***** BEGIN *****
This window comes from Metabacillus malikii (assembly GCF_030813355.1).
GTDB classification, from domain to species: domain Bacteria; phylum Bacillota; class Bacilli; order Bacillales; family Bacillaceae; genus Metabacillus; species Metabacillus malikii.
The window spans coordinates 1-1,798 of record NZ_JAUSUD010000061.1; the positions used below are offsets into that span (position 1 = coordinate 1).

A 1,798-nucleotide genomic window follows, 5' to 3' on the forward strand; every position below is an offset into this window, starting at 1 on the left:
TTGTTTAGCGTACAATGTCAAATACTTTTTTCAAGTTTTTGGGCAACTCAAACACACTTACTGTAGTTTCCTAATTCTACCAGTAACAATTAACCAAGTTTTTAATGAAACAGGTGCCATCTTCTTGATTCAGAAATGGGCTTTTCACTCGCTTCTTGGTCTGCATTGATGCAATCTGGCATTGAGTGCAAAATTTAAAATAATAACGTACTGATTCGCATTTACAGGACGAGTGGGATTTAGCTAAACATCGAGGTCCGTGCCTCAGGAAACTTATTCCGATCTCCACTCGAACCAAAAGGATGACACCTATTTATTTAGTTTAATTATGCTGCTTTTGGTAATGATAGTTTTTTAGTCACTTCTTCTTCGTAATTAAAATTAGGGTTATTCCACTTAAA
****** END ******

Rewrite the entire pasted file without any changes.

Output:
This window comes from Metabacillus malikii (assembly GCF_030813355.1).
GTDB classification, from domain to species: domain Bacteria; phylum Bacillota; class Bacilli; order Bacillales; family Bacillaceae; genus Metabacillus; species Metabacillus malikii.
The window spans coordinates 1-1,798 of record NZ_JAUSUD010000061.1; the positions used below are offsets into that span (position 1 = coordinate 1).

A 1,798-nucleotide genomic window follows, 5' to 3' on the forward strand; every position below is an offset into this window, starting at 1 on the left:
TTGTTTAGCGTACAATGTCAAATACTTTTTTCAAGTTTTTGGGCAACTCAAACACACTTACTGTAGTTTCCTAATTCTACCAGTAACAATTAACCAAGTTTTTAATGAAACAGGTGCCATCTTCTTGATTCAGAAATGGGCTTTTCACTCGCTTCTTGGTCTGCATTGATGCAATCTGGCATTGAGTGCAAAATTTAAAATAATAACGTACTGATTCGCATTTACAGGACGAGTGGGATTTAGCTAAACATCGAGGTCCGTGCCTCAGGAAACTTATTCCGATCTCCACTCGAACCAAAAGGATGACACCTATTTATTTAGTTTAATTATGCTGCTTTTGGTAATGATAGTTTTTTAGTCACTTCTTCTTCGTAATTAAAATTAGGGTTATTCCACTTAAA